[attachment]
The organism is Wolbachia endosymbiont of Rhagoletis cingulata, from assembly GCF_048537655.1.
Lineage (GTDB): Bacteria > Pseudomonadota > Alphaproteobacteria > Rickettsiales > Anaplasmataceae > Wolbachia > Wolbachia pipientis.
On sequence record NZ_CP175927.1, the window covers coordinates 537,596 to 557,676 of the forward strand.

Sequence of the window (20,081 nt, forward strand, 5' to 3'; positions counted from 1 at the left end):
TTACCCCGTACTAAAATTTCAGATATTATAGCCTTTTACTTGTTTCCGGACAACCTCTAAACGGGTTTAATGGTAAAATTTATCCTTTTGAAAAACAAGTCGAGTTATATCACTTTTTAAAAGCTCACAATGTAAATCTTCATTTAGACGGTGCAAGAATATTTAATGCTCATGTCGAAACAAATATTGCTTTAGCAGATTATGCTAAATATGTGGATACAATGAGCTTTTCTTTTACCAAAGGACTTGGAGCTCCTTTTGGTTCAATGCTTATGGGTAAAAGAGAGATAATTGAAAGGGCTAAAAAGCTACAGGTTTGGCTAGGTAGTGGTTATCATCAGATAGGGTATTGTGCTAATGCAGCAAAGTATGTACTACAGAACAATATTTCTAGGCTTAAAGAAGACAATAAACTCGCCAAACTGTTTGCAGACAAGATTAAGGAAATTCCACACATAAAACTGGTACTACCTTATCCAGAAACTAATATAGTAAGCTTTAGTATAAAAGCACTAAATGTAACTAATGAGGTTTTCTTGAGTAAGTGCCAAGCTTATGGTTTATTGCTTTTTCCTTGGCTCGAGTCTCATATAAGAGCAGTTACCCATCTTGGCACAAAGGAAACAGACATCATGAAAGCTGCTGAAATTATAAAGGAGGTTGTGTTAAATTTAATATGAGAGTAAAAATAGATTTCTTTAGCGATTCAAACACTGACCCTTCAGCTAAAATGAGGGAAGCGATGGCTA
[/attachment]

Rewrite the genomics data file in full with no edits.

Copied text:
The organism is Wolbachia endosymbiont of Rhagoletis cingulata, from assembly GCF_048537655.1.
Lineage (GTDB): Bacteria > Pseudomonadota > Alphaproteobacteria > Rickettsiales > Anaplasmataceae > Wolbachia > Wolbachia pipientis.
On sequence record NZ_CP175927.1, the window covers coordinates 537,596 to 557,676 of the forward strand.

Sequence of the window (20,081 nt, forward strand, 5' to 3'; positions counted from 1 at the left end):
TTACCCCGTACTAAAATTTCAGATATTATAGCCTTTTACTTGTTTCCGGACAACCTCTAAACGGGTTTAATGGTAAAATTTATCCTTTTGAAAAACAAGTCGAGTTATATCACTTTTTAAAAGCTCACAATGTAAATCTTCATTTAGACGGTGCAAGAATATTTAATGCTCATGTCGAAACAAATATTGCTTTAGCAGATTATGCTAAATATGTGGATACAATGAGCTTTTCTTTTACCAAAGGACTTGGAGCTCCTTTTGGTTCAATGCTTATGGGTAAAAGAGAGATAATTGAAAGGGCTAAAAAGCTACAGGTTTGGCTAGGTAGTGGTTATCATCAGATAGGGTATTGTGCTAATGCAGCAAAGTATGTACTACAGAACAATATTTCTAGGCTTAAAGAAGACAATAAACTCGCCAAACTGTTTGCAGACAAGATTAAGGAAATTCCACACATAAAACTGGTACTACCTTATCCAGAAACTAATATAGTAAGCTTTAGTATAAAAGCACTAAATGTAACTAATGAGGTTTTCTTGAGTAAGTGCCAAGCTTATGGTTTATTGCTTTTTCCTTGGCTCGAGTCTCATATAAGAGCAGTTACCCATCTTGGCACAAAGGAAACAGACATCATGAAAGCTGCTGAAATTATAAAGGAGGTTGTGTTAAATTTAATATGAGAGTAAAAATAGATTTCTTTAGCGATTCAAACACTGACCCTTCAGCTAAAATGAGGGAAGCGATGGCTA